“That’s part of what mobility management is about — being clear on what all the players are doing, having an understanding of whose needs will be met through the various programs and helping to direct them,” she said.
Mobility management is different depending on the setting, she said.
In some communities, mobility managers have to create services if there are none and in other areas, the job focuses on helping people use existing programs.
“I am doing things that hopefully are improving the whole mobility picture for older generations and people with disabilities,” she said.
In Dane County, Wis., the Dane County Transportation Department is managed by a certified mobility manager who oversees 18 diversified transportation programs. Jane Betzig is the transportation coordinator, an equivalent position to a mobility manager.
“A mobility manager has the goal of getting them [older adults] where they want to go regardless of what it takes to get them there,” Betzig said.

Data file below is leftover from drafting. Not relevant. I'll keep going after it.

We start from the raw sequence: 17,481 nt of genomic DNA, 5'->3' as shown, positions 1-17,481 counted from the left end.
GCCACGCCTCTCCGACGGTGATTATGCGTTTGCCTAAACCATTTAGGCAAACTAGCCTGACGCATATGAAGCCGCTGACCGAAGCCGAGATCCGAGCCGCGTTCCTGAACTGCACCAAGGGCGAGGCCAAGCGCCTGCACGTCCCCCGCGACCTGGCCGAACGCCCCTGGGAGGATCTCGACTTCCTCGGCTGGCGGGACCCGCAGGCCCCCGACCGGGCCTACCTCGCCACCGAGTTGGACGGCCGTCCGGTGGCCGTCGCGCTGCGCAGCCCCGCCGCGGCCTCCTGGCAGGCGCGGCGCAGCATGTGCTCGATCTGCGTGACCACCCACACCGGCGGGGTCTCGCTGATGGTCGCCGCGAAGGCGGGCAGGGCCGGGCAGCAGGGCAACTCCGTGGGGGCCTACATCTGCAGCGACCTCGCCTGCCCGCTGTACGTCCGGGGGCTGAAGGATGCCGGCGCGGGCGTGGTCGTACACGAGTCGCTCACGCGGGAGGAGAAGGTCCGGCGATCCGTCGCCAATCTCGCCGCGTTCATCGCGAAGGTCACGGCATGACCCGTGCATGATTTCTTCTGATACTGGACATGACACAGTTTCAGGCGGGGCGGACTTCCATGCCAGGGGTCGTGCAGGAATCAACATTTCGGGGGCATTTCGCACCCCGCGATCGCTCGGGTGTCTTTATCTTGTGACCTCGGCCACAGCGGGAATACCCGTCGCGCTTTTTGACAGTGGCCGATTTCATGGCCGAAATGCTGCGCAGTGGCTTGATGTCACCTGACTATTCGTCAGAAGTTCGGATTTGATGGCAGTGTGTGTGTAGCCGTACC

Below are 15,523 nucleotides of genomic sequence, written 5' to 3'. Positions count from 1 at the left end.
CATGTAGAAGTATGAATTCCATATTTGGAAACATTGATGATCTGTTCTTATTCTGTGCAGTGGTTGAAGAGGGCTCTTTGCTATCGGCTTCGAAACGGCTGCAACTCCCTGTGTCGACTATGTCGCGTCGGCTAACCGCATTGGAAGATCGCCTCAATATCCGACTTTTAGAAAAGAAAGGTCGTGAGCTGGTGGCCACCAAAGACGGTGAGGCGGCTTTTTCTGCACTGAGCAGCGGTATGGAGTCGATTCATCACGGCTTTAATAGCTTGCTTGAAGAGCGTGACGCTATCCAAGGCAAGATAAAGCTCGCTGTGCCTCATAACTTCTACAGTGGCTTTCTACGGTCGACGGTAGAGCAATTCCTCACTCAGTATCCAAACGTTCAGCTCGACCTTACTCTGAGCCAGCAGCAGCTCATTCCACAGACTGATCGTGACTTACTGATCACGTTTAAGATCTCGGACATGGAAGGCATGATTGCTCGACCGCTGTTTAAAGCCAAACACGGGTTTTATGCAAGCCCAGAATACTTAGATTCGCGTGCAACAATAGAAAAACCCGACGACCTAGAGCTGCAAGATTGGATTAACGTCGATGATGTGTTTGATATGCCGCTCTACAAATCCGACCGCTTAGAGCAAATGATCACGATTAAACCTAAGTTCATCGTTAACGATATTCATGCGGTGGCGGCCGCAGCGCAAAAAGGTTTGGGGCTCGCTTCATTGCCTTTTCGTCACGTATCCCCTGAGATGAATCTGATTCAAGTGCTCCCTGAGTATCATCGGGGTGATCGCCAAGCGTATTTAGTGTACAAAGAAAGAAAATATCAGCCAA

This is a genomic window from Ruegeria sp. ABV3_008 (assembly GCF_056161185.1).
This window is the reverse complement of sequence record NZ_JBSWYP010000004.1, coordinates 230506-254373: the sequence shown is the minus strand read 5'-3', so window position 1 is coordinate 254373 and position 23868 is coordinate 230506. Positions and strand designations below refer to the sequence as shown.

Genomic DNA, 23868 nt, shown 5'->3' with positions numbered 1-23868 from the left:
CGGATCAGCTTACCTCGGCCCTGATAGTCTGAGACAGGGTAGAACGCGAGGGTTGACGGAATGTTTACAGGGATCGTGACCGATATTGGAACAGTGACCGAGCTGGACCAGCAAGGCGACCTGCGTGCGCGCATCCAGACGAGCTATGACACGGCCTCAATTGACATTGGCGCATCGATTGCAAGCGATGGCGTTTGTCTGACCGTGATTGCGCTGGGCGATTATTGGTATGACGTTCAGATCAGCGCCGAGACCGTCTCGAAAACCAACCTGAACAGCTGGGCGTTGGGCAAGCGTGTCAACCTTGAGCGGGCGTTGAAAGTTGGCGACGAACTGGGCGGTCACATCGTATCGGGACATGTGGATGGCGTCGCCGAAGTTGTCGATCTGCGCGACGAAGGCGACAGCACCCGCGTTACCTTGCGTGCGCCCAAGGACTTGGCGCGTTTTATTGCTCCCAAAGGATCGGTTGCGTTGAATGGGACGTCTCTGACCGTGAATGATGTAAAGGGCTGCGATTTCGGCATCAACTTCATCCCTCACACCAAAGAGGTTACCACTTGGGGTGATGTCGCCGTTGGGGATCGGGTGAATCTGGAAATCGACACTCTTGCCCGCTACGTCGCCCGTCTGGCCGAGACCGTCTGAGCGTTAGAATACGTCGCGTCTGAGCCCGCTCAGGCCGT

Neighbor Ride, a volunteer program in Howard County, Md., has grown from 20 volunteers in 2004 to 400 volunteers who provide 1,500 trips per month and fill 96 percent of ride requests.
Neighbor Ride’s Community Outreach Coordinator Colleen Konstanzer said the program originated from a 2001 Office of Aging study that projected a rapid population growth of the aging population. Transportation was one of the top concerns for older adults.
The Neighbor Ride service is available to Howard County residents who are over the age of 60 and can navigate on their own to a volunteer driver’s car.
Older adults can call the Neighbor Ride office or visit the website to request a ride three business days in advance. Ride requests enter an online system where individuals or their adult children can log on to request rides, check the status of rides or make payments.